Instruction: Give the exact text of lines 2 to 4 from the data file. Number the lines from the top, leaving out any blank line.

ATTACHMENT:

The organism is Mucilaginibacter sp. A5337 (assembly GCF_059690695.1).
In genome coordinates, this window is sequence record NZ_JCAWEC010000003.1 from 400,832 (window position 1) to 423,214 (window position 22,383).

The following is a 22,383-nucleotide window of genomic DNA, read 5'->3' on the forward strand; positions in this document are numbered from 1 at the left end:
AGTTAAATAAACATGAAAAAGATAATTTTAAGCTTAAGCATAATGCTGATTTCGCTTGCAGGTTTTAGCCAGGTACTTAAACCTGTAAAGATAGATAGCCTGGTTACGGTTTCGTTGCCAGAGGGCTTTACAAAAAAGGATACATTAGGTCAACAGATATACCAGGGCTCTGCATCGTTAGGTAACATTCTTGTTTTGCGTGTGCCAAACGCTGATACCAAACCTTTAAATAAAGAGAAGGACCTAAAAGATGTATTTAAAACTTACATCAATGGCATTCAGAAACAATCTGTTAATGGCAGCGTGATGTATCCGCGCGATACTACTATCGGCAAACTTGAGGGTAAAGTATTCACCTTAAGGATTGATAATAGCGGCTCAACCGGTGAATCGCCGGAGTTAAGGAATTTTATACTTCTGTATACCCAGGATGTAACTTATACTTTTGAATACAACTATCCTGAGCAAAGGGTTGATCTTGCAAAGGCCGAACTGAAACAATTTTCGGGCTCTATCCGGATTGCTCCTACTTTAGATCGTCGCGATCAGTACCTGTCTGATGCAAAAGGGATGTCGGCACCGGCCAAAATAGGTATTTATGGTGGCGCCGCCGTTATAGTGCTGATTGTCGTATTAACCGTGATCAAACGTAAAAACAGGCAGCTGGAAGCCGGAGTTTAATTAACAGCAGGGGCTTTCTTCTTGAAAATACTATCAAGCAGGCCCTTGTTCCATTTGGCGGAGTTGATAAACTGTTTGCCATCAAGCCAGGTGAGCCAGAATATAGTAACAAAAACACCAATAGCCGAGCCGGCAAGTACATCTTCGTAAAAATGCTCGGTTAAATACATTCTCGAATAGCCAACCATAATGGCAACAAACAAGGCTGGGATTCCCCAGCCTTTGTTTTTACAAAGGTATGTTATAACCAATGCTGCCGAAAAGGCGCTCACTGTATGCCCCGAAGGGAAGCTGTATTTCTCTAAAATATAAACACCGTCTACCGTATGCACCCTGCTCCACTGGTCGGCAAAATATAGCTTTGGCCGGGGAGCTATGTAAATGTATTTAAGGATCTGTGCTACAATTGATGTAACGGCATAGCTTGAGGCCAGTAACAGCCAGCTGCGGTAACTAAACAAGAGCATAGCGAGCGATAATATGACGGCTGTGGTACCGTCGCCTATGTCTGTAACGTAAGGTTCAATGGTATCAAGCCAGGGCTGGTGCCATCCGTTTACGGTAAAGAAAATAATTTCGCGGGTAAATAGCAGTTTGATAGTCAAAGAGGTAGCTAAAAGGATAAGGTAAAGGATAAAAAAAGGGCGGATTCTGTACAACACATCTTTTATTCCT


In genome coordinates, this window is sequence record NZ_JCAWEC010000003.1 from 400,832 (window position 1) to 423,214 (window position 22,383).

The following is a 22,383-nucleotide window of genomic DNA, read 5'->3' on the forward strand; positions in this document are numbered from 1 at the left end:
AGTTAAATAAACATGAAAAAGATAATTTTAAGCTTAAGCATAATGCTGATTTCGCTTGCAGGTTTTAGCCAGGTACTTAAACCTGTAAAGATAGATAGCCTGGTTACGGTTTCGTTGCCAGAGGGCTTTACAAAAAAGGATACATTAGGTCAACAGATATACCAGGGCTCTGCATCGTTAGGTAACATTCTTGTTTTGCGTGTGCCAAACGCTGATACCAAACCTTTAAATAAAGAGAAGGACCTAAAAGATGTATTTAAAACTTACATCAATGGCATTCAGAAACAATCTGTTAATGGCAGCGTGATGTATCCGCGCGATACTACTATCGGCAAACTTGAGGGTAAAGTATTCACCTTAAGGATTGATAATAGCGGCTCAACCGGTGAATCGCCGGAGTTAAGGAATTTTATACTTCTGTATACCCAGGATGTAACTTATACTTTTGAATACAACTATCCTGAGCAAAGGGTTGATCTTGCAAAGGCCGAACTGAAACAATTTTCGGGCTCTATCCGGATTGCTCCTACTTTAGATCGTCGCGATCAGTACCTGTCTGATGCAAAAGGGATGTCGGCACCGGCCAAAATAGGTATTTATGGTGGCGCCGCCGTTATAGTGCTGATTGTCGTATTAACCGTGATCAAACGTAAAAACAGGCAGCTGGAAGCCGGAGTTTAATTAACAGCAGGGGCTTTCTTCTTGAAAATACTATCAAGCAGGCCCTTGTTCCATTTGGCGGAGTTGATAAACTGTTTGCCATCAAGCCAGGTGAGCCAGAATATAGTAACAAAAACACCAATAGCCGAGCCGGCAAGTACATCTTCGTAAAAATGCTCGGTTAAATACATTCTCGAATAGCCAACCATAATGGCAACAAACAAGGCTGGGATTCCCCAGCCTTTGTTTTTACAAAGGTATGTTATAACCAATGCTGCCGAAAAGGCGCTCACTGTATGCCCCGAAGGGAAGCTGTATTTCTCTAAAATATAAACACCGTCTACCGTATGCACCCTGCTCCACTGGTCGGCAAAATATAGCTTTGGCCGGGGAGCTATGTAAATGTATTTAAGGATCTGTGCTACAATTGATGTAACGGCATAGCTTGAGGCCAGTAACAGCCAGCTGCGGTAACTAAACAAGAGCATAGCGAGCGATAATATGACGGCTGTGGTACCGTCGCCTATGTCTGTAACGTAAGGTTCAATGGTATCAAGCCAGGGCTGGTGCCATCCGTTTACGGTAAAGAAAATAATTTCGCGGGTAAATAGCAGTTTGATAGTCAAAGAGGTAGCTAAAAGGATAAGGTAAAGGATAAAAAAAGGGCGGATTCTGTACAACACATCTTTTATTCCT